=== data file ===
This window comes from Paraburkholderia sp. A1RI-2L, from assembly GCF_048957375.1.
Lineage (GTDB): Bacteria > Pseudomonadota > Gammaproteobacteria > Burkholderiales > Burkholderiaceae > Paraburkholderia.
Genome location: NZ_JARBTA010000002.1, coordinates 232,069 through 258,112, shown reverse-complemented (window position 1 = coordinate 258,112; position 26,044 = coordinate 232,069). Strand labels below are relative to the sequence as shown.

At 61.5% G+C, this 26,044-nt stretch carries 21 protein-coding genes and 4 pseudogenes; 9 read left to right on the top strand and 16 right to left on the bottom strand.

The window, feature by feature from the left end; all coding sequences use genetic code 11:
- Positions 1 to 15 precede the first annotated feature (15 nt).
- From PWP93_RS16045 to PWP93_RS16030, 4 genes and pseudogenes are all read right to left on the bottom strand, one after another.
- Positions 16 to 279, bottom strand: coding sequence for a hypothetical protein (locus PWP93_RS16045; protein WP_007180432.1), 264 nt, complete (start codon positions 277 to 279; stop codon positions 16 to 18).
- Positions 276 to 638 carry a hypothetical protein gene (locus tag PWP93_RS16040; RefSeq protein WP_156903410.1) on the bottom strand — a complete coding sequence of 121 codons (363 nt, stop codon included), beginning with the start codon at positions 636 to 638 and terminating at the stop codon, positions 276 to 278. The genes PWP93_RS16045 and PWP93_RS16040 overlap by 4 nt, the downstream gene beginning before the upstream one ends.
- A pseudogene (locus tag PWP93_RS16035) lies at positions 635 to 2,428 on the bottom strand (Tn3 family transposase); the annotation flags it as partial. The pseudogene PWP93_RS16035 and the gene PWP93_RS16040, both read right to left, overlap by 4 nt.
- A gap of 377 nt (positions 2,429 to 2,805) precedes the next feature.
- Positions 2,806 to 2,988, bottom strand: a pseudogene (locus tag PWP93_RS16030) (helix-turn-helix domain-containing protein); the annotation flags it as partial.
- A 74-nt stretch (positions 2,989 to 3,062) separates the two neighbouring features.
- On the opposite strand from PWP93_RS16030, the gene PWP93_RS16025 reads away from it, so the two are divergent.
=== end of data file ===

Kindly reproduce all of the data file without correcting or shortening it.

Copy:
This window comes from Paraburkholderia sp. A1RI-2L, from assembly GCF_048957375.1.
Lineage (GTDB): Bacteria > Pseudomonadota > Gammaproteobacteria > Burkholderiales > Burkholderiaceae > Paraburkholderia.
Genome location: NZ_JARBTA010000002.1, coordinates 232,069 through 258,112, shown reverse-complemented (window position 1 = coordinate 258,112; position 26,044 = coordinate 232,069). Strand labels below are relative to the sequence as shown.

At 61.5% G+C, this 26,044-nt stretch carries 21 protein-coding genes and 4 pseudogenes; 9 read left to right on the top strand and 16 right to left on the bottom strand.

The window, feature by feature from the left end; all coding sequences use genetic code 11:
- Positions 1 to 15 precede the first annotated feature (15 nt).
- From PWP93_RS16045 to PWP93_RS16030, 4 genes and pseudogenes are all read right to left on the bottom strand, one after another.
- Positions 16 to 279, bottom strand: coding sequence for a hypothetical protein (locus PWP93_RS16045; protein WP_007180432.1), 264 nt, complete (start codon positions 277 to 279; stop codon positions 16 to 18).
- Positions 276 to 638 carry a hypothetical protein gene (locus tag PWP93_RS16040; RefSeq protein WP_156903410.1) on the bottom strand — a complete coding sequence of 121 codons (363 nt, stop codon included), beginning with the start codon at positions 636 to 638 and terminating at the stop codon, positions 276 to 278. The genes PWP93_RS16045 and PWP93_RS16040 overlap by 4 nt, the downstream gene beginning before the upstream one ends.
- A pseudogene (locus tag PWP93_RS16035) lies at positions 635 to 2,428 on the bottom strand (Tn3 family transposase); the annotation flags it as partial. The pseudogene PWP93_RS16035 and the gene PWP93_RS16040, both read right to left, overlap by 4 nt.
- A gap of 377 nt (positions 2,429 to 2,805) precedes the next feature.
- Positions 2,806 to 2,988, bottom strand: a pseudogene (locus tag PWP93_RS16030) (helix-turn-helix domain-containing protein); the annotation flags it as partial.
- A 74-nt stretch (positions 2,989 to 3,062) separates the two neighbouring features.
- On the opposite strand from PWP93_RS16030, the gene PWP93_RS16025 reads away from it, so the two are divergent.